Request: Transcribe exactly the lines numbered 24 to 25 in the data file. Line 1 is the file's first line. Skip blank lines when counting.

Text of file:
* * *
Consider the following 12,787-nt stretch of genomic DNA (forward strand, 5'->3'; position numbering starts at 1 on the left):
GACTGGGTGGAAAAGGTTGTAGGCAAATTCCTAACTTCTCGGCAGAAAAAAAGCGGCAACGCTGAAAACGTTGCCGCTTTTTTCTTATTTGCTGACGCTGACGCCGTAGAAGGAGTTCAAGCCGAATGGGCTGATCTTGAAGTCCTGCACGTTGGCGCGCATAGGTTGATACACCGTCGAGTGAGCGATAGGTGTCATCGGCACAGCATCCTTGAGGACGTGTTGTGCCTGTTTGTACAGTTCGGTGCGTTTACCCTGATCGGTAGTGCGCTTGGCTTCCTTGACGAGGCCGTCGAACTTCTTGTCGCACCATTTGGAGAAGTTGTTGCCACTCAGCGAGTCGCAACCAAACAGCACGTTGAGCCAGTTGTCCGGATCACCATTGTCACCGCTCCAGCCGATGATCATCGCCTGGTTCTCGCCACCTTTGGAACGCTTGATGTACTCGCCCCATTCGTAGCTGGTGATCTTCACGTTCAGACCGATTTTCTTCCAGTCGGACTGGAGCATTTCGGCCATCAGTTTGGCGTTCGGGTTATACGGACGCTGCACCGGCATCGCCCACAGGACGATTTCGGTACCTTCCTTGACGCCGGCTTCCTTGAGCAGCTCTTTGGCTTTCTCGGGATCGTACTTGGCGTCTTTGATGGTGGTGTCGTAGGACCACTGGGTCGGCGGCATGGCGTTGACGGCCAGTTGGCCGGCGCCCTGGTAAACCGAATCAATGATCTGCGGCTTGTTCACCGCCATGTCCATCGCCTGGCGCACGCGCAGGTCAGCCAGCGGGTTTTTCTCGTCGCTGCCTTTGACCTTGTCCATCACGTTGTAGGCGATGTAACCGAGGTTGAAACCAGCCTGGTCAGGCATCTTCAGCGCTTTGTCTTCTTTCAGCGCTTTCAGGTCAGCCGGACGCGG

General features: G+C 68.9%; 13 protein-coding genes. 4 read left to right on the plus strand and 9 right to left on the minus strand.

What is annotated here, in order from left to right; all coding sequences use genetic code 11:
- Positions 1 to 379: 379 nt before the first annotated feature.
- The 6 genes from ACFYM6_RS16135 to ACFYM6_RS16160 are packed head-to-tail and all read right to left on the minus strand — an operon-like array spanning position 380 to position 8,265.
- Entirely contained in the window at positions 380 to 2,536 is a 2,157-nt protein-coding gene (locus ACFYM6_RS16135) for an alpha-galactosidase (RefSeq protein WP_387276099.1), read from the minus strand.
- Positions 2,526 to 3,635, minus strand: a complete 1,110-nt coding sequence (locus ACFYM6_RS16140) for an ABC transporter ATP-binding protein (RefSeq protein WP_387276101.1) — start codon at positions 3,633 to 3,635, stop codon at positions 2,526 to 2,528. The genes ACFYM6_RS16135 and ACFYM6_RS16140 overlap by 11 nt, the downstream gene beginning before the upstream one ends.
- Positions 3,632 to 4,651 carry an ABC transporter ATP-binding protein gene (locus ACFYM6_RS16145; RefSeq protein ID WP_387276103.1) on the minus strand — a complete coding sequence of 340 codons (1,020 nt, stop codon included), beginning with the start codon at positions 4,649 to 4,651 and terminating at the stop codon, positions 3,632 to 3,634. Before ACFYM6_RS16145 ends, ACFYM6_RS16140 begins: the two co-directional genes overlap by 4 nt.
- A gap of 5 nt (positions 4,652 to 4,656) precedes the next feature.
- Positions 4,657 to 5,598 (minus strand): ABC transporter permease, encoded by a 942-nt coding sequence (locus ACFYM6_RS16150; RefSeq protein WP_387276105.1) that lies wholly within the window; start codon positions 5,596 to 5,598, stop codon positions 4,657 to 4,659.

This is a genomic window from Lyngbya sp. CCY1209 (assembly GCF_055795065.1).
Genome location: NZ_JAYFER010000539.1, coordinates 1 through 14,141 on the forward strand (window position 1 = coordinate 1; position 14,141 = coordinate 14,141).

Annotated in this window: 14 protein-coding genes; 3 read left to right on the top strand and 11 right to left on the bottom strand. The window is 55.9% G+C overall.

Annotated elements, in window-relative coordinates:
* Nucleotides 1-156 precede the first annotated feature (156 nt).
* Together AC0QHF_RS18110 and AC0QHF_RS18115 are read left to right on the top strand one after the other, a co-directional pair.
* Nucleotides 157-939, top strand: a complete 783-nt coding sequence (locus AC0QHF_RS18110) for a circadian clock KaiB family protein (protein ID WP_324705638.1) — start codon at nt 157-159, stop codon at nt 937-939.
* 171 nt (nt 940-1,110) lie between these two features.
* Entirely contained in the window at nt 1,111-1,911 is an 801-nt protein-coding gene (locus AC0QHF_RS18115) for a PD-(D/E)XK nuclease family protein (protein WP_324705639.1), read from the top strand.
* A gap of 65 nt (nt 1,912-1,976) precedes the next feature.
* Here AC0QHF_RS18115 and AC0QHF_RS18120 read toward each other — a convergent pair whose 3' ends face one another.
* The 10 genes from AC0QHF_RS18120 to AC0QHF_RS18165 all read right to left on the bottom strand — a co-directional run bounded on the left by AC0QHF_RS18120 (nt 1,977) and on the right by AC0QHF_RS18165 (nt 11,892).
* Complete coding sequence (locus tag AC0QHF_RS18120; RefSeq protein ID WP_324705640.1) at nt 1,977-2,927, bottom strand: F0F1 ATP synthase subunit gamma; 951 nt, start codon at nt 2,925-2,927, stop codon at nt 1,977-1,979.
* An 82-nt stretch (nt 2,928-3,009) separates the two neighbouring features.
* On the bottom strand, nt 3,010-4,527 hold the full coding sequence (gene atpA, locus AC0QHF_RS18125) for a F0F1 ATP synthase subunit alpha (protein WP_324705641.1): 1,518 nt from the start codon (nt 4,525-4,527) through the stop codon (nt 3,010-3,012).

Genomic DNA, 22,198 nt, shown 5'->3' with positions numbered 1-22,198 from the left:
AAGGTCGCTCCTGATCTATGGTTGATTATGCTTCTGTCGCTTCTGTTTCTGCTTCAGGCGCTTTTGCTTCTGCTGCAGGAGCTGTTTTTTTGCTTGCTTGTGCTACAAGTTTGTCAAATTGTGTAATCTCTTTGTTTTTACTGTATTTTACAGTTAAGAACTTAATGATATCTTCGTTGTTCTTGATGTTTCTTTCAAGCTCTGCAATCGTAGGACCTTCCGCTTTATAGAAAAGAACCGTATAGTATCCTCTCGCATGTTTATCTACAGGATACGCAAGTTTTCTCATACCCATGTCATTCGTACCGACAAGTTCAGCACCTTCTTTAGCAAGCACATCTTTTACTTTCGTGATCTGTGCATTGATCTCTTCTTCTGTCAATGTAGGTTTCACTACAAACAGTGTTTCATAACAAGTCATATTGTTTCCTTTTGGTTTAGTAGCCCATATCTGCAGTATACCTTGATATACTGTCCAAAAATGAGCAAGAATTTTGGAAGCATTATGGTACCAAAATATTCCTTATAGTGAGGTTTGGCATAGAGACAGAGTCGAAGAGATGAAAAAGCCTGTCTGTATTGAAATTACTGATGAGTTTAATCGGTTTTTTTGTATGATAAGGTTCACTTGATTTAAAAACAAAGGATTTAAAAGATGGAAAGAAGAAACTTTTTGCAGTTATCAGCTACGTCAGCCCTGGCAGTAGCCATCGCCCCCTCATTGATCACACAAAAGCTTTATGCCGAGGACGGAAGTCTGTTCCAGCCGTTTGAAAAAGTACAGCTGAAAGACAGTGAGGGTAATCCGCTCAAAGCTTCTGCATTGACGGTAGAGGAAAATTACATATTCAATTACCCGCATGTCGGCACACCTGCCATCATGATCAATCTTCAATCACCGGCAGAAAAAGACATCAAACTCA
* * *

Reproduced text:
* Complete coding sequence (locus tag AC0QHF_RS18120; RefSeq protein ID WP_324705640.1) at nt 1,977-2,927, bottom strand: F0F1 ATP synthase subunit gamma; 951 nt, start codon at nt 2,925-2,927, stop codon at nt 1,977-1,979.
* An 82-nt stretch (nt 2,928-3,009) separates the two neighbouring features.